The wait time may be over – for Facebook videos, that is.
The social media giant is testing Instant Videos, and we’ve gathered all the information you need below.
Following the release of its new Watch tab, which provides users with original video content, Facebook is now turning to Instant Videos.
Rather than taking up precious bandwidth, the new feature downloads and caches videos right to users’ phones.
The service works while connected to wifi, allowing the video to be seen later. A lightning bolt icon will signal a pre-loaded video.
Facebook’s Instant History
The new feature is similar to Instant Articles, Facebook’s hosted content format that loads much faster than mobile websites and saves users valuable time waiting for a separate web app to load.
TechCrunch points out that while Instant Articles “has mostly focused on the speed and convenience of reading news on Facebook, Instant Video focuses on cost and accessibility.”
It will be especially relevant in countries where not everyone has access to data plans, or plans are very slow or expensive.
Facebook’s Video Evolution
Facebook has focused heavily on video over the past few years, with its recent announcement of up to $1 billion dollar budget for original content and debut of the Watch tab.
The site’s video use has come a long way, from its first live streaming efforts to rival Periscope and Meerkat (remember them?) to its foray into original content and programming.
Reportedly, online videos will account for more than 80% of all consumer internet traffic by 2020, and over 8 billion videos or 100 million hours of video are watched on Facebook every day. (Buffer)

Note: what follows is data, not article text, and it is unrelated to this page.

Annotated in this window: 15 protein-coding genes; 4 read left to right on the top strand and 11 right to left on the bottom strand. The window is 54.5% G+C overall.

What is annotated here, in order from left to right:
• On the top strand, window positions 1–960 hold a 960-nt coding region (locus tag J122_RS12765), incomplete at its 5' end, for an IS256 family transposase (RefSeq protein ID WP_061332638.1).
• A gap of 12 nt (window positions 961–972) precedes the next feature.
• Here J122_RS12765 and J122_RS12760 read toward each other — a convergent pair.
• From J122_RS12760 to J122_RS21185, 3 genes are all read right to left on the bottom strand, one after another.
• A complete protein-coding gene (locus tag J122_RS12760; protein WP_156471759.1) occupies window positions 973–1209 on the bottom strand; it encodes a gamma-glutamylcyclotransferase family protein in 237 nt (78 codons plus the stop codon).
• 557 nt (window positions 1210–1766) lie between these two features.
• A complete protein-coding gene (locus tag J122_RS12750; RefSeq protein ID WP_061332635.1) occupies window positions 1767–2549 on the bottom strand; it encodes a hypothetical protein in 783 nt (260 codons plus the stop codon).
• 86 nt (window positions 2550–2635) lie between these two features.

Not only that, but 51% of all plays are mobile, an increase of 15% from a year ago and 203% from 2014 (Ooyala 2016), making Facebook’s Instant Video format even more relevant.
Effects of Instant Videos
While still in its beginning phases and only available to a small percentage of Android users, Facebook confirmed to TechCrunch that the goal is to “remove data costs as a barrier to watching its videos.”
It will likely benefit the new Watch tab, allowing users to watch videos while commuting or simply in a wifi-free zone.
But its effects could be more far-reaching than that.
More videos could present more opportunities for advertisers and would allow brands more freedom to advertise in the video format.
Eventually, Instant Videos could include short ad breaks (much like the ad breaks video creators are already allowed to insert into their videos).
Not only would this be beneficial to brands and advertisers, but Facebook itself would benefit from the additional ad revenue.
It remains to be seen when – or if – a broader rollout of Instant Video will occur. For now, it’s still limited to the select few.